|Year/Model:||1956 F-9/F-8P Cougar|
|Power Plant:||One Pratt & Whitney J48-P-8A turbojet w/water injection|
|Wingspan:||34 feet 6 inches|
|Length:||42 feet 1.5 inches|
|Height:||12 feet 3 inches|
|Maximum Speed:||647 mph @2,000 feet|
|Maximum Range:||170 mph @ 5,000 feet|
|Status:||Restored as static display|
|Owner:||Estrella Warbirds Museum|
Initial production (646 airframes) was the F9F-6, delivered from mid 1952 through July 1954. Armament was four 20 mm (.79 in) M2 cannons in the nose and provision for two 1,000 lb (454 kg) bombs or 150 US gal (570 l) drop tanks under the wings. Most were fitted with a UHF homing antenna under the nose, and some were fitted with probes for inflight refuelling. Later redesignated F-9F in 1962. Sixty were built as F9F-6P reconnaissance aircraft with cameras instead of the nose cannon.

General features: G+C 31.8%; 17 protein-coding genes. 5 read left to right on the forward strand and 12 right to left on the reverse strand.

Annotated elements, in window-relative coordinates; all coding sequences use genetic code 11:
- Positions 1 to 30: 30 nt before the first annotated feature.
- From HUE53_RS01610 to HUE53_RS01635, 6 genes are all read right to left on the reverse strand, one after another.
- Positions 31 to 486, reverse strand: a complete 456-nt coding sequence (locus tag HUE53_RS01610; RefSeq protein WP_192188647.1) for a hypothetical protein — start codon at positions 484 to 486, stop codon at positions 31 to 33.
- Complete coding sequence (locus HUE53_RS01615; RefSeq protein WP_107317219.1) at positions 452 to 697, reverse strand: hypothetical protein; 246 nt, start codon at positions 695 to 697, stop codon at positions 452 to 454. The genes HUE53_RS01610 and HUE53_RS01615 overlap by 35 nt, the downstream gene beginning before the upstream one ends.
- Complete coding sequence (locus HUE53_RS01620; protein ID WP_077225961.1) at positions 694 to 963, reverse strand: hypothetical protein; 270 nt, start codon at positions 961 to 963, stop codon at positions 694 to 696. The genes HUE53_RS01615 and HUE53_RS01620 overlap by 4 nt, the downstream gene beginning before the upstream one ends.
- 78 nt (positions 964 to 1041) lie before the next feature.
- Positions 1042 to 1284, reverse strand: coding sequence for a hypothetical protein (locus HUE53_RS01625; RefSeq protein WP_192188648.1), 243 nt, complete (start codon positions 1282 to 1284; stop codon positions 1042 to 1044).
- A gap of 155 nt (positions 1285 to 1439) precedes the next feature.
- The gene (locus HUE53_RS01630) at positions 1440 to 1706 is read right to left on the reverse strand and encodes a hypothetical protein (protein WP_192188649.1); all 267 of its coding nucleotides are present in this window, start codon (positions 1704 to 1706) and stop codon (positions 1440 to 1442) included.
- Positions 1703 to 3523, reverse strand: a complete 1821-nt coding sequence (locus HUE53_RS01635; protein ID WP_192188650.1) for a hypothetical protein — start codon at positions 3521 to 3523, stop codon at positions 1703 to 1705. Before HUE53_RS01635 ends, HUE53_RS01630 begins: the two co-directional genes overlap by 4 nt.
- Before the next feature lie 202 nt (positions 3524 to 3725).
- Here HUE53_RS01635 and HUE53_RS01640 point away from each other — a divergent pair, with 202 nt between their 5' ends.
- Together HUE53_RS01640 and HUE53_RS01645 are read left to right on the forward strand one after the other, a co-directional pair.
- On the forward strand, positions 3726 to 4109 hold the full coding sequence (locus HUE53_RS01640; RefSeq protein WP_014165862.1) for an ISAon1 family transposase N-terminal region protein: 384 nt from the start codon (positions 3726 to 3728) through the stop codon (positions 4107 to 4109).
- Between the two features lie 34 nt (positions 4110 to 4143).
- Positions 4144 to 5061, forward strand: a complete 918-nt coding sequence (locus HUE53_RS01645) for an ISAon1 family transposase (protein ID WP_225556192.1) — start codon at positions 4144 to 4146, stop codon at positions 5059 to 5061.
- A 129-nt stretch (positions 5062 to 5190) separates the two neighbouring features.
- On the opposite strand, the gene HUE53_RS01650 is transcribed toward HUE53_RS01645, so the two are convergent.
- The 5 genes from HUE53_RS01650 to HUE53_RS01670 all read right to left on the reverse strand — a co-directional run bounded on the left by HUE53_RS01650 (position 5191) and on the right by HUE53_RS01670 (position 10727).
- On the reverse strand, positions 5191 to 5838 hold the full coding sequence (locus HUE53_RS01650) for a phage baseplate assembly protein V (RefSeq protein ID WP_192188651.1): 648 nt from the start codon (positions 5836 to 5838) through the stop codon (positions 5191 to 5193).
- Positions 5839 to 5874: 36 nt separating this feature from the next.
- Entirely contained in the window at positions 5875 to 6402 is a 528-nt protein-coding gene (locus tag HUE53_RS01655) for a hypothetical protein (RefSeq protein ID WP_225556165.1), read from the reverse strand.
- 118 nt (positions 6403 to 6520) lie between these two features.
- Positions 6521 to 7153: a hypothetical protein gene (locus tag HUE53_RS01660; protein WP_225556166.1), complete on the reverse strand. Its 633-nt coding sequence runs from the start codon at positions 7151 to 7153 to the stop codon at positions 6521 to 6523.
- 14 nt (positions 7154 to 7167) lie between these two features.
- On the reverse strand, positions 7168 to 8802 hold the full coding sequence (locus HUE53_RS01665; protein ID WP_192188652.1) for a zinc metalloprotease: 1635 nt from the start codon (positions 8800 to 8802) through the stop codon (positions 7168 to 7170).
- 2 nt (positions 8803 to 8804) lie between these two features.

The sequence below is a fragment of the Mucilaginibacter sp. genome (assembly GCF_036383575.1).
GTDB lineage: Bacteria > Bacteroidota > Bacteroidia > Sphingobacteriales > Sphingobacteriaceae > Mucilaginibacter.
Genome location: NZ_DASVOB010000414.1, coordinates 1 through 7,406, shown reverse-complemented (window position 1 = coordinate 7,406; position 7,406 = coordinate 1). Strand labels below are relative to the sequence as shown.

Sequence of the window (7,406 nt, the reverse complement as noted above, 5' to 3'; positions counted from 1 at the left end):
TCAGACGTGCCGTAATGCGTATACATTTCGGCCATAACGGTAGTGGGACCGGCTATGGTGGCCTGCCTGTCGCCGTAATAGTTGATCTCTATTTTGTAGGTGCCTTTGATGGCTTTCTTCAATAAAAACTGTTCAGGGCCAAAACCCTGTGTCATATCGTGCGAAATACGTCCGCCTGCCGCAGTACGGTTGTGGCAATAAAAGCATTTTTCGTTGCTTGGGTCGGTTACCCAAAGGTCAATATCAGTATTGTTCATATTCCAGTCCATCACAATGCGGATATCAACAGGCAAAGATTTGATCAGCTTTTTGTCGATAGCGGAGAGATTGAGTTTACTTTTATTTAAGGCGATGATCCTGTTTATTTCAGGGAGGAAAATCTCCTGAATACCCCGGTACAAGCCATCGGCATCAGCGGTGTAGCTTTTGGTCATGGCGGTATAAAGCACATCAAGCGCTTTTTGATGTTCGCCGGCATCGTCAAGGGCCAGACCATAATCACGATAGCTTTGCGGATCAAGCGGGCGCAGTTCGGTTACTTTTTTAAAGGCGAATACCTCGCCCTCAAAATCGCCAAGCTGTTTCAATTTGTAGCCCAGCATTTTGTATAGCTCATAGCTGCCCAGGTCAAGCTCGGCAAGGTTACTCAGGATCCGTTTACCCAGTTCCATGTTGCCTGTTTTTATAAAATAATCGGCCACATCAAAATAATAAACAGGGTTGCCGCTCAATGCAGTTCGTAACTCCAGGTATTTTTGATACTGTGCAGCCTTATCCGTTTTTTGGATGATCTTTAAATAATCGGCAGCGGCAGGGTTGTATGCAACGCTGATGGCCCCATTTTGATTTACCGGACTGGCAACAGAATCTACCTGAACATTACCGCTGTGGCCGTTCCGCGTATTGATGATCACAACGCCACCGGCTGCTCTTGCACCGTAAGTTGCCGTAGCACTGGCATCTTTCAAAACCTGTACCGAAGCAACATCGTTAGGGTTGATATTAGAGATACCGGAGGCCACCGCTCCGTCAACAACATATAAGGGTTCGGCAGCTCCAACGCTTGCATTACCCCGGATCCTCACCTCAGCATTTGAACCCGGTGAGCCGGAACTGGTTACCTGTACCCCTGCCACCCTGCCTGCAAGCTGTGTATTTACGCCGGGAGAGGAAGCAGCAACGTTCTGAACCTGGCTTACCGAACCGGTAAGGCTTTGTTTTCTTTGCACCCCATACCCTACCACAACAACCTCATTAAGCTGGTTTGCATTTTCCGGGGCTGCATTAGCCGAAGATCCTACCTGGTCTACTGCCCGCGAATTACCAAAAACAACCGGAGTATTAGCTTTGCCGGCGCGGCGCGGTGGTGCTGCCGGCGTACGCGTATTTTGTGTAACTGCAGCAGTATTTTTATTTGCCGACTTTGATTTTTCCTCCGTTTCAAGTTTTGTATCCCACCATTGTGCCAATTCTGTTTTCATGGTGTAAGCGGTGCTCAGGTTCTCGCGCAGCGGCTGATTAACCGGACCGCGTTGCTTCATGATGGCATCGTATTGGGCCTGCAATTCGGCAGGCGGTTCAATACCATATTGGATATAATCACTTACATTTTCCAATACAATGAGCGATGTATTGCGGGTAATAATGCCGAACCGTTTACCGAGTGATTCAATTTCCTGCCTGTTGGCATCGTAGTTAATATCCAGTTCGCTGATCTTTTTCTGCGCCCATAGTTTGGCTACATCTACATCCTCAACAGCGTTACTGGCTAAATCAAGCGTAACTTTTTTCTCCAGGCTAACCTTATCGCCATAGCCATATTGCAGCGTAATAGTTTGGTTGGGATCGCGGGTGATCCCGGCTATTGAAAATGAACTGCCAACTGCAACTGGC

After withdrawal from active service, many F9F-6s were used as unmanned drones for combat training, designated F9F-6K, or as drone directors, designated F9F-6D. The F9F-6K and the F9F-6D were redesignated the QF-9F and DF-9F, respectively.
The F9F-8 was the final fighter version. It featured an 8 in (20 cm) stretch in the fuselage and modified wings with greater chord and wing area, to improve low-speed, high angle of attack flying and to give more room for fuel tanks. 601 aircraft were delivered between April 1954 and March 1957; most were given inflight refuelling probes, and late production were given the ability to carry four AIM-9 Sidewinder air-to-air missiles under the wings. Most earlier aircraft were modified to this configuration. A number were given nuclear bombing equipment. These were redesignated F-9J in 1962.
A total of 110 F9F-8Ps were produced with an extensively modified nose carrying cameras, as shown on arrival pictures at Estrella Warbirds Musem. They were withdrawn after 1960 to reserve squadrons. In 1962, surviving F9F-6P and F9F-8P aircraft were re-designated RF-9F and RF-9J respectively.
Modifications of F9F-8 to convert to F9F-8P: